1. Of course I look familiar. I was here just last week cleaning your carpets, painting your shutters, or delivering your new refrigerator.

2. Hey, thanks for letting me use the bathroom when I was working in your yard last week. While I was in there, I unlatched the back window to make my return a little easier.

3. Love those flowers. That tells me you have taste and taste means there are nice things inside. Those yard toys your kids leave out always make me wonder what type of gaming system they have.

4. Yes, I really do look for newspapers piled up on the driveway. And I might leave a pizza flyer in your front door to see how long it takes you to remove it.

5. If it snows while you're out of town, get a neighbor to create car and foot tracks into the house.. Virgin drifts in the driveway are a dead giveaway.

6. If decorative glass is part of your front entrance, don't let your alarm company install the control pad where I can see if it's set. That makes it too easy.

7. A good security company alarms the window over the sink. And the windows on the second floor, which often access the master bedroom and your jewelry. It's not a bad idea to put motion detectors up there too.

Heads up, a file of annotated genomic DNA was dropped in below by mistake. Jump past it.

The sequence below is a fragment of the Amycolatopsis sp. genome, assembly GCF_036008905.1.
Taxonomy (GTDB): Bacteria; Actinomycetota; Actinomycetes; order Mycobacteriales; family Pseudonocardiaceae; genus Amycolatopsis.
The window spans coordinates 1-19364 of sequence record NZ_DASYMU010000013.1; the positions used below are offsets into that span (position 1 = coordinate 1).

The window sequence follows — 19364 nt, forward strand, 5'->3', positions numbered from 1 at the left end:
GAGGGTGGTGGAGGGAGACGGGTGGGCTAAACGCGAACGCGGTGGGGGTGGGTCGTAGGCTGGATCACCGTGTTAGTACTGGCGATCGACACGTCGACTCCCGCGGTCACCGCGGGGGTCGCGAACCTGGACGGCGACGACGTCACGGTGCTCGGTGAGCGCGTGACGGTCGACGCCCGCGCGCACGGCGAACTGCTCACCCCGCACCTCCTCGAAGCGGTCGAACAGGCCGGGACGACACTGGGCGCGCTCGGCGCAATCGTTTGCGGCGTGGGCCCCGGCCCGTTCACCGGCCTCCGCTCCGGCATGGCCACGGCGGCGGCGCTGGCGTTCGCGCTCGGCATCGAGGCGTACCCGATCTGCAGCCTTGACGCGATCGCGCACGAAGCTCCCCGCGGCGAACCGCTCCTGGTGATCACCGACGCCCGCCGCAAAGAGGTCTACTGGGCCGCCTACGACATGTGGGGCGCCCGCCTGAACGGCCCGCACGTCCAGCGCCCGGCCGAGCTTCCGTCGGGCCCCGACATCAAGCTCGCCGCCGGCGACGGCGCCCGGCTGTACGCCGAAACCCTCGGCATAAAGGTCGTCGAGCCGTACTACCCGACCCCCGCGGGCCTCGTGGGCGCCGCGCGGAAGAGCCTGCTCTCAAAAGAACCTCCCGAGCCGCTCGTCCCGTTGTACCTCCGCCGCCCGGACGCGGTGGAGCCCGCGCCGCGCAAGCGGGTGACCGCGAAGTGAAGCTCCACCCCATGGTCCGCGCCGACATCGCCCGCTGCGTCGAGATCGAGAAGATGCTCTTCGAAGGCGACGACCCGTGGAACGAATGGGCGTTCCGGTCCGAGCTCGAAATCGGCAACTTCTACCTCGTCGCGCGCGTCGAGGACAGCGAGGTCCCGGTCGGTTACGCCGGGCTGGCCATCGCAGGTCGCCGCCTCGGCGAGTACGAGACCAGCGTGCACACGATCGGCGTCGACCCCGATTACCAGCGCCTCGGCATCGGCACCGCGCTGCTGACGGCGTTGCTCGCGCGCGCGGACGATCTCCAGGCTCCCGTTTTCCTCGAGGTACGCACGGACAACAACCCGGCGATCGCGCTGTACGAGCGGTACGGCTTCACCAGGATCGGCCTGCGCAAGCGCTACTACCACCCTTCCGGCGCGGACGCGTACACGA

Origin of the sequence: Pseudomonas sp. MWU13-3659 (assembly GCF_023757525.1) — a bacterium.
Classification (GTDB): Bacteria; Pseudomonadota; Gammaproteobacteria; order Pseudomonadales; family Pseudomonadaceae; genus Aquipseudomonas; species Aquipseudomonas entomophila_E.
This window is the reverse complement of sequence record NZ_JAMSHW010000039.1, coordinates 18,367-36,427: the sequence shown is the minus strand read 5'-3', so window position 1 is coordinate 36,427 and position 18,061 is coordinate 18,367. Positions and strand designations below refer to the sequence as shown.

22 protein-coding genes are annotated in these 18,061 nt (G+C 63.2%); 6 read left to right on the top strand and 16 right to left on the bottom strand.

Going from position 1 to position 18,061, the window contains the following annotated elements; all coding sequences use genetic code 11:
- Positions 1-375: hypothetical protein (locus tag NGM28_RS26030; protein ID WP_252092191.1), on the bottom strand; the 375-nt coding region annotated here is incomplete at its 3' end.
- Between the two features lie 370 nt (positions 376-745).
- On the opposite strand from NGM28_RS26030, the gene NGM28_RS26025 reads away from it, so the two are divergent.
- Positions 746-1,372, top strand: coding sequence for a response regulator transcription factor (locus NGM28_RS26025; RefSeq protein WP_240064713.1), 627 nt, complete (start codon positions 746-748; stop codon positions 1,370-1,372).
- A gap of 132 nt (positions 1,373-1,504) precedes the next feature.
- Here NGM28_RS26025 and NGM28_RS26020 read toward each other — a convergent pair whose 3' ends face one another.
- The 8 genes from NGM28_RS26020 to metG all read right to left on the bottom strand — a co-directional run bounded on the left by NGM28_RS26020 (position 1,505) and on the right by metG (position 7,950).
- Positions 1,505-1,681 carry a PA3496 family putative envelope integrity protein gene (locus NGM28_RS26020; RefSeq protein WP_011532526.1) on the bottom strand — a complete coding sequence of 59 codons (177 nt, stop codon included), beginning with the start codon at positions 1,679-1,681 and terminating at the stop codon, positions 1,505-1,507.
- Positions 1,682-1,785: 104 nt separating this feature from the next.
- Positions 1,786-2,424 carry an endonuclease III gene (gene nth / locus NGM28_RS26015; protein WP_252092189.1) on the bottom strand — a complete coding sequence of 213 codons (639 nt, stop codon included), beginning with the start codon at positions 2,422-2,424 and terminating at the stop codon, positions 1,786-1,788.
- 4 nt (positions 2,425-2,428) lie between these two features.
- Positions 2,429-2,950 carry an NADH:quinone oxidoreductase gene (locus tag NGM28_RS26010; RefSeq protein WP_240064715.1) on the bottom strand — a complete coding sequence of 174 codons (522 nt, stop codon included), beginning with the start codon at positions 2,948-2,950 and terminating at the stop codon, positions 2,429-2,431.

8. It's raining, you're fumbling with your umbrella, and you forget to lock your door; understandable. But understand this: I don't take a day off because of bad weather.

9. I always knock first. If you answer, I'll ask for directions somewhere or offer to clean your gutters. (Don't take me up on it.)

10. Do you really think I won't look in your sock drawer? I always check dresser drawers, the bedside table, and the medicine cabinet.

11. Here's a helpful hint: I almost never go into kids' rooms.

12. You're right: I won't have enough time to break into that safe where you keep your valuables. But if it's not bolted down, I'll take it with me.